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D.B., Appellant-Petitioner, v. M.B.V., Appellee-Respondent.
D.B. (“Father”) appeals an order of the Hendricks Circuit Court terminating his parenting time with the children of his marriage to M.B.V. (“Mother”) and requiring his payment of Mother's attorney's fees.1 We affirm in part, reverse in part, and remand with instructions.
Father presents four issues for review, which we consolidate and restate as a single issue: whether the findings of fact, conclusions of law, and order are clearly erroneous in that they are contrary to statutory authority and lack evidentiary support.
Facts and Procedural History
The parties were married on July 24, 1982 and divorced on April 7, 2005. They had three children, C.B., born in 1985 (now married and emancipated), A.B., born in 1989, and L.B., born in 1993.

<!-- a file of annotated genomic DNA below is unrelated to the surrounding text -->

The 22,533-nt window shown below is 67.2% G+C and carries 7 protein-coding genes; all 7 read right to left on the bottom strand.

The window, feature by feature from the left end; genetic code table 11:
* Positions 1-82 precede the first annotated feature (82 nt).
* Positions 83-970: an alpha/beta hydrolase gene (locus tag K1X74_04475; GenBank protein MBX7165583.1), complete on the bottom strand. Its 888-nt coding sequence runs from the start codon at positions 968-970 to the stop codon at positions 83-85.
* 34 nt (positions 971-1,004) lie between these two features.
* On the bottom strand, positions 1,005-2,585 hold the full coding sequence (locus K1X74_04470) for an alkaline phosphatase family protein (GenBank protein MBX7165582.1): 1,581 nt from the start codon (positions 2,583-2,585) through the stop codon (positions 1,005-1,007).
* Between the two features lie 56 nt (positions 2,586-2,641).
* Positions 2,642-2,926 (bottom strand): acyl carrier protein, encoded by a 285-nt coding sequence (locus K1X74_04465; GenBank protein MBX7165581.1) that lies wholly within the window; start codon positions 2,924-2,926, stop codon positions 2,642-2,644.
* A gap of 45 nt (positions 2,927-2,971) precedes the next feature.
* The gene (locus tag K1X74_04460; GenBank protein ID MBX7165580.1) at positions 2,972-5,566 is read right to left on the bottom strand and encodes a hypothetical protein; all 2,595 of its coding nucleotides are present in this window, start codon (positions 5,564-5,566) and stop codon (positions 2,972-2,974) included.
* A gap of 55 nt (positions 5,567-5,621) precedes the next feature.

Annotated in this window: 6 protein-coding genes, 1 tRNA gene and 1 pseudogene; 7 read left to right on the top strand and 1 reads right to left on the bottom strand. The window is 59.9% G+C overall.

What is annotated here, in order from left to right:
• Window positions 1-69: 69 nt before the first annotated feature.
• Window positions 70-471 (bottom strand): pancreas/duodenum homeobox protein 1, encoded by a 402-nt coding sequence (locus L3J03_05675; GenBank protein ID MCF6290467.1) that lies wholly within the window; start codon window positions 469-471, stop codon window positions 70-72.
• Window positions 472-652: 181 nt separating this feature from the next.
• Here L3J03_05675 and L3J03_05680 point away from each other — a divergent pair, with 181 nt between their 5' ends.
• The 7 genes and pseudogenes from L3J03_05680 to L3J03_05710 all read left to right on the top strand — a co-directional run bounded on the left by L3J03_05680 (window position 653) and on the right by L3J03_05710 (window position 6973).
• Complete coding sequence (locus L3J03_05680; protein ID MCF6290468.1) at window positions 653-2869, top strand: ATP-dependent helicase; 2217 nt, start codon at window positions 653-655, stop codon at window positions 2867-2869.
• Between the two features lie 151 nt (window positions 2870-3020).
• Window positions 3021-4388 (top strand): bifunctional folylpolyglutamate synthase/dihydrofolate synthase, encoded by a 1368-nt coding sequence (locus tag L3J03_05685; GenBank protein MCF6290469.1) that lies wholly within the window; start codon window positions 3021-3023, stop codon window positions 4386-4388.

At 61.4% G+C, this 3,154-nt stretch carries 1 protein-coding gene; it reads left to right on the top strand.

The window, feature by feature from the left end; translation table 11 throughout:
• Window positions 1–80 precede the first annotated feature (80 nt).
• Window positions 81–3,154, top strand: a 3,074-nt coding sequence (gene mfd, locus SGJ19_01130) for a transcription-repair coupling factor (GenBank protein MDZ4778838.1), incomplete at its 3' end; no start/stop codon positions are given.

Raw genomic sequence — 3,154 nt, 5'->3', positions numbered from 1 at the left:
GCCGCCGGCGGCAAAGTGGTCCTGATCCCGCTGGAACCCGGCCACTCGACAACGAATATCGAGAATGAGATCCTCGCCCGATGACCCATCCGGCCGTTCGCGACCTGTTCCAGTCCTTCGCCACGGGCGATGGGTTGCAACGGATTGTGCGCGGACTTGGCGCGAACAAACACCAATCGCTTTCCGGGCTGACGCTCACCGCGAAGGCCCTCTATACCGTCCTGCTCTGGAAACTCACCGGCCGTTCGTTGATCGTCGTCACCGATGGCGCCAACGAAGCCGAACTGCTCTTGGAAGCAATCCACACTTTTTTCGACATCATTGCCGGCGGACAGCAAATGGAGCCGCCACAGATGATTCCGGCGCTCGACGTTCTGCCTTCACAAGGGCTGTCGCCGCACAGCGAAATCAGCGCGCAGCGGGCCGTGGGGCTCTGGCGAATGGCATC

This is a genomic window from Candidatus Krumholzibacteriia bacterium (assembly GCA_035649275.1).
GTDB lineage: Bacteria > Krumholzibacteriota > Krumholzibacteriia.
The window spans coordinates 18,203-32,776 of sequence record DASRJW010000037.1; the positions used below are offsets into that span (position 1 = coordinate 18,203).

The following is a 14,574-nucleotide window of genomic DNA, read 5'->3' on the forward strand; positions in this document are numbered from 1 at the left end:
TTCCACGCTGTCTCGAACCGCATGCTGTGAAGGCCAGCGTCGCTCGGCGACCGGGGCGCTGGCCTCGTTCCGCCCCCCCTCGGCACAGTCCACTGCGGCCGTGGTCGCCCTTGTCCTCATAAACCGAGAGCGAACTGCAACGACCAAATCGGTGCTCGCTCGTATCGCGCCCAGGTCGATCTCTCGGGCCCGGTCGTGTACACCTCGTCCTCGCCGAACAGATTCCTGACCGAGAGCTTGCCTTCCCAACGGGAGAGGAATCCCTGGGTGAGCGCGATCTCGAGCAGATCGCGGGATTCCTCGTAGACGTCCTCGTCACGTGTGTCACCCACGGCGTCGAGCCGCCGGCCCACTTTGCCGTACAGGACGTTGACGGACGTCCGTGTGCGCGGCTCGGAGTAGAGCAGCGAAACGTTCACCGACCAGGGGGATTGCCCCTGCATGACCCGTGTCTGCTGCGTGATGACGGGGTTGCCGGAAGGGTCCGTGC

The matter of custody and parenting time was initially presented to the Hamilton County Superior Court, with each parent requesting custodial rights and Mother requesting that Father have only telephonic visitation. Dr. John Ehrmann was appointed to perform a custody evaluation. He recommended that Mother, who had been the primary in-home caretaker of the children while Father built his medical practice, have physical custody of the children. However, he expressed concerns that Mother sought to redress Father's marital infidelity by alienating the children from him, and that she saw Father's role as that of a provider rather than a co-parent.